DoJ seeks court help to return missing $150M allegedly turned to BTC by Sony employee
Law enforcement authorities in the United States have gone to court in a bid to protect and return over $150 million stolen from Sony and turned to BTC. The U.S. Department of Justice (DoJ) says that an employee of a Sony subsidiary stole the money by falsifying funds transfer instructions, but authorities were able to trace it and are now working to get it back to the company.
In a press release, the DoJ identified the suspect as Rei Ishii, who worked for Sony Life Insurance Company Ltd., a subsidiary of global consumer tech and media conglomerate Sony Corporation.
According to the DoJ, Ishii diverted $154 million as the company was trying to transfer funds between its financial accounts. He allegedly falsified transaction instructions, causing the funds to be transferred to a Silvergate Bank account under his control. He then converted all the funds into BTC and transferred them to a cold wallet.
Ishii reportedly tried to cover up his trail by sending a ransom note to his supervisors at Sony Life, stating, “If you accept the settlement, we will return the funds back. If you are going to file criminal charges, it will be impossible to recover the funds.”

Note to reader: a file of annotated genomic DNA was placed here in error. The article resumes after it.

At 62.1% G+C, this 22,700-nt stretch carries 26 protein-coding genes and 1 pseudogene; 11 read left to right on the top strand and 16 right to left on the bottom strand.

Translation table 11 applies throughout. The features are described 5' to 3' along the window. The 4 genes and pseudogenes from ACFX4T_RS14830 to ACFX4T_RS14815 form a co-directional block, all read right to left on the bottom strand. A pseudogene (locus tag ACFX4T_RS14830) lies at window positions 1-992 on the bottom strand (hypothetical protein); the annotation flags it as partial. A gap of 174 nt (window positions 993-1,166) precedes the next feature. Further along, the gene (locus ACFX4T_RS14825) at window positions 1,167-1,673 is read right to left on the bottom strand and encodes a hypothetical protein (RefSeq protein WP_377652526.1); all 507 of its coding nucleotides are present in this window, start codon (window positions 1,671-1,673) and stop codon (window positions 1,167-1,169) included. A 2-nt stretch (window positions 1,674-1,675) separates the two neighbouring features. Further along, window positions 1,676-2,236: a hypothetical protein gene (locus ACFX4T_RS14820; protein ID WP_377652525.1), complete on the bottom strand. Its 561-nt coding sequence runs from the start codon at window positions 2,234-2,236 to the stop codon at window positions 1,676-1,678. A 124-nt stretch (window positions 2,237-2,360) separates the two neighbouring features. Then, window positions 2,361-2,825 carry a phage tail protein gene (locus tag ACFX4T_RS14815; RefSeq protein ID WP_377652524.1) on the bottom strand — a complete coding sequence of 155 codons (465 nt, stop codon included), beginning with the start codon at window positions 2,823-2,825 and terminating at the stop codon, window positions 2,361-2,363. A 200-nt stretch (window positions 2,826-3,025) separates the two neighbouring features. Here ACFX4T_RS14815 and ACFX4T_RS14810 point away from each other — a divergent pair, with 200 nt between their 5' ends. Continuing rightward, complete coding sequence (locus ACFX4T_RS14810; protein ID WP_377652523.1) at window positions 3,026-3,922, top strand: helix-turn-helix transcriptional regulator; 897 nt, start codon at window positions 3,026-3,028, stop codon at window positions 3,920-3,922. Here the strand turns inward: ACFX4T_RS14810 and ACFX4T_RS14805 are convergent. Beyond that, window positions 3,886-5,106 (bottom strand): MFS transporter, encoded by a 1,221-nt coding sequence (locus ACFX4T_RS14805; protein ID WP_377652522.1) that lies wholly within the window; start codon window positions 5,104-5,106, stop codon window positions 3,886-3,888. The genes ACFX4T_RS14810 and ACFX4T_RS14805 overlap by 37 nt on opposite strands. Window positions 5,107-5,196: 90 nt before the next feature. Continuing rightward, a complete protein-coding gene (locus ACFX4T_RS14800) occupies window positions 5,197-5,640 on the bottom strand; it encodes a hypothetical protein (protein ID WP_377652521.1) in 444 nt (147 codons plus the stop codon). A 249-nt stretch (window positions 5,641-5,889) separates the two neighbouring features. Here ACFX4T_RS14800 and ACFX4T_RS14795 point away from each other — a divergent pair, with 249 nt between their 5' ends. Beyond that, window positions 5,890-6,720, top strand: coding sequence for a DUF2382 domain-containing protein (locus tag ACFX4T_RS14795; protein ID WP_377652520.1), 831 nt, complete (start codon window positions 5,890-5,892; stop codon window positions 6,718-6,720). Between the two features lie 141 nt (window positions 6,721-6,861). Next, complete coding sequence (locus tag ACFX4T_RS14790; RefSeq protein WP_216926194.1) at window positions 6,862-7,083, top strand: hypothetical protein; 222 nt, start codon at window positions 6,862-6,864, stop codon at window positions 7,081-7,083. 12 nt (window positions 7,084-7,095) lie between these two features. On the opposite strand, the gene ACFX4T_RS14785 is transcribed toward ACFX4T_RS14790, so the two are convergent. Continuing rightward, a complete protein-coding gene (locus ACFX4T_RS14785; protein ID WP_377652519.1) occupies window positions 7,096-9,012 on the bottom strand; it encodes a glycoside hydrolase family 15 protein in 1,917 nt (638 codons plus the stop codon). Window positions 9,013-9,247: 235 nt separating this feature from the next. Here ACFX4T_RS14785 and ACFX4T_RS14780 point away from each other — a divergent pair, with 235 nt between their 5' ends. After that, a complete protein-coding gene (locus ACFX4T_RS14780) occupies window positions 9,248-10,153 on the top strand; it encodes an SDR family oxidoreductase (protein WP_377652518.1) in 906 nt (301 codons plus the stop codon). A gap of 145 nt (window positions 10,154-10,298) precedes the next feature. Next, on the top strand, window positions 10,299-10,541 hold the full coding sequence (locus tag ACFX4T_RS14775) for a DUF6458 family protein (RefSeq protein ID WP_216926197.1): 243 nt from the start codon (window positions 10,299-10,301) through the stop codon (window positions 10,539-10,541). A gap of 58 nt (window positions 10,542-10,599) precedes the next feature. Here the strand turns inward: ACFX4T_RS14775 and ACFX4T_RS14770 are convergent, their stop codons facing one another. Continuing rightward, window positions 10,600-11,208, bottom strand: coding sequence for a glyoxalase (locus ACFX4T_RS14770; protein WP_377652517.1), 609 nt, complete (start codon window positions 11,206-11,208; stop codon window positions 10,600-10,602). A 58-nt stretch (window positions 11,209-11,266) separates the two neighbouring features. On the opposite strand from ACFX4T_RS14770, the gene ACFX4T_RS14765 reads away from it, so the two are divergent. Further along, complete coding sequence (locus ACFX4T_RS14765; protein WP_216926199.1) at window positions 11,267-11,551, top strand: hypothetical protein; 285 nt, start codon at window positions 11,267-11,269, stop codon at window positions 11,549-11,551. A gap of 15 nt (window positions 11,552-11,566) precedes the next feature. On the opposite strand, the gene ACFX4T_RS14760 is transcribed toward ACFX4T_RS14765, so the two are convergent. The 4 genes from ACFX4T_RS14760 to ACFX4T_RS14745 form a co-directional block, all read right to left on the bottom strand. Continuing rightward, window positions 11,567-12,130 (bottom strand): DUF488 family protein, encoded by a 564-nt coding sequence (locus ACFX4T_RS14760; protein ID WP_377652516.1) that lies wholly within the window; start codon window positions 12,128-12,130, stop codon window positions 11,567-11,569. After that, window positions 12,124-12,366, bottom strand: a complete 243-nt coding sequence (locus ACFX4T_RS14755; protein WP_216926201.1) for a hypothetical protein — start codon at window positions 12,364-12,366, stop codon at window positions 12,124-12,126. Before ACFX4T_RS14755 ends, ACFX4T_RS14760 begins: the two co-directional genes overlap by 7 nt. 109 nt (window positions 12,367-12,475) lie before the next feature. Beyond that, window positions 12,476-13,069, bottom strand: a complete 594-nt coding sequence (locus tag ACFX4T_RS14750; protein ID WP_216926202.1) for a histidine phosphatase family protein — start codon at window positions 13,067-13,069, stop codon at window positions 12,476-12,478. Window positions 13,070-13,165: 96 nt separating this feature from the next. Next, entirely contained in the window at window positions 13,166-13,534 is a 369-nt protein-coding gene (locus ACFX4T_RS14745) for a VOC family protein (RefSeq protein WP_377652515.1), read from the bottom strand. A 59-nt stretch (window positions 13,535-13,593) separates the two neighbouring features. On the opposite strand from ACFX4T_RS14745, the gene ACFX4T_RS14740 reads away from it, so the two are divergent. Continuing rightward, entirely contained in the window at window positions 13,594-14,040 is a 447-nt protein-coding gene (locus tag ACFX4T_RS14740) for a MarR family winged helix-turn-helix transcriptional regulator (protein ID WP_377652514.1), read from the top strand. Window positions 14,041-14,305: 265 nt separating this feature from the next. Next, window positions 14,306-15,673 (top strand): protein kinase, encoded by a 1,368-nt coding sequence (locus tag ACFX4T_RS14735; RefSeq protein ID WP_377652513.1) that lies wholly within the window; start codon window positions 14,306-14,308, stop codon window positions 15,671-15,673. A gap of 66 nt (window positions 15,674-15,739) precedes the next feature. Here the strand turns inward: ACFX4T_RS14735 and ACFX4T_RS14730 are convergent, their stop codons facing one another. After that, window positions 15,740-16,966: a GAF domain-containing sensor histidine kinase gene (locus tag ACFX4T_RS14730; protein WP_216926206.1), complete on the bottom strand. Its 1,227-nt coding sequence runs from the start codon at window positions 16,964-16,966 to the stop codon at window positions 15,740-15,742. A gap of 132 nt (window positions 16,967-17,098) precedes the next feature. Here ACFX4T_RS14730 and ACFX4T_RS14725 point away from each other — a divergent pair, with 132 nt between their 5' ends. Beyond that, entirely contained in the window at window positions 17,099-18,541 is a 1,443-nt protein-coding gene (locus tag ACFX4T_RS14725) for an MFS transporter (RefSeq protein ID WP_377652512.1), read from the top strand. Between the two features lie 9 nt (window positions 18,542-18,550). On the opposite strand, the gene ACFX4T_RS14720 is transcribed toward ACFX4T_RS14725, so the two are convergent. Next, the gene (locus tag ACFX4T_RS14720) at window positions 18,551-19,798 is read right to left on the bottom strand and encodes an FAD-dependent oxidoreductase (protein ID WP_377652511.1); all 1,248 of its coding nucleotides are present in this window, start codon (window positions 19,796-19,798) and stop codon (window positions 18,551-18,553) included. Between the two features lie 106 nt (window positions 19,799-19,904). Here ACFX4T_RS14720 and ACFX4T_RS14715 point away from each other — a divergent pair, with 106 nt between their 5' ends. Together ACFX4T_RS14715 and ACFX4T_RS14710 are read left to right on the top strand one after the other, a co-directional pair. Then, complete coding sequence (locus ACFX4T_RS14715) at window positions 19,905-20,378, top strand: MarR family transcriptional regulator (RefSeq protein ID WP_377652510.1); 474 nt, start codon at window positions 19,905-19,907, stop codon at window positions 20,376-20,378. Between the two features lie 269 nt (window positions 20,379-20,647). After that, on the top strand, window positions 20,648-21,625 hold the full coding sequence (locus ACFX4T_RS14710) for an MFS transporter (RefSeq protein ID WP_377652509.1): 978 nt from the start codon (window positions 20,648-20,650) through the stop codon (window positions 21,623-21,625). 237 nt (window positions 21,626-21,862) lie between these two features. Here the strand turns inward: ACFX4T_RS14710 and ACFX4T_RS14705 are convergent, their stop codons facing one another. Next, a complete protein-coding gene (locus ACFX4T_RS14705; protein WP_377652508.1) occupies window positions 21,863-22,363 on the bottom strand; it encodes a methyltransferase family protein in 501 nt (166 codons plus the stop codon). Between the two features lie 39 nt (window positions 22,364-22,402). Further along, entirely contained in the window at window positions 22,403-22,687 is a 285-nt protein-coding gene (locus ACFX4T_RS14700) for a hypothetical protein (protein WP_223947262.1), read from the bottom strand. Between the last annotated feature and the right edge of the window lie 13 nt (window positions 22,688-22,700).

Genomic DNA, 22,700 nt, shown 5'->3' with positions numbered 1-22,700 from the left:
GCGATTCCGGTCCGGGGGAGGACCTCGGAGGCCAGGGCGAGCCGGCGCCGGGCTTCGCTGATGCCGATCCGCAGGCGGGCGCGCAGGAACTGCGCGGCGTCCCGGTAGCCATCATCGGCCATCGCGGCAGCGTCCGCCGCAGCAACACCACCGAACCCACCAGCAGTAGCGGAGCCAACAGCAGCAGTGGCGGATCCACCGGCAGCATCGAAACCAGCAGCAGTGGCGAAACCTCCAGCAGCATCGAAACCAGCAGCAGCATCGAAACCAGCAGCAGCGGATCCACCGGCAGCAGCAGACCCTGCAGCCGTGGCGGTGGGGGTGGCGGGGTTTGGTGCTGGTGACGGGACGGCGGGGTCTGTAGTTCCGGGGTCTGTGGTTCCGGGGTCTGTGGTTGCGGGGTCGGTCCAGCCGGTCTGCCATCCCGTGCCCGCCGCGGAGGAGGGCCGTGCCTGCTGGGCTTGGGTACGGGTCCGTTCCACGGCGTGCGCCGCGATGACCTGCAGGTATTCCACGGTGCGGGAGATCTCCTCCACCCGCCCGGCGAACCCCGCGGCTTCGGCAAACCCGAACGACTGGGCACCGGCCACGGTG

“We might go down behind all of this, but one thing is for sure, you are going to be right there next to us. We strongly recommend to stop communicate (sic) with any third parties including law enforcement.”
This didn’t stop the investigators who tracked down the funds to the cold wallet and were able to repossess the BTC after obtaining the private keys. At current prices, the stash is now worth over $189 million.
The 32-year-old was arrested earlier this month by Tokyo’s Metropolitan Police Department. He was criminally charged for obtaining $154 million through fraudulent means, authorities said.
Acting U.S. Attorney Randy Grossman reminded the public that digital currencies are not a criminals’ haven. The U.S. government is well equipped to go after digital currency criminals.
“Criminals should take note: You cannot rely on cryptocurrency to hide your ill-gotten gains from law enforcement,” he said.
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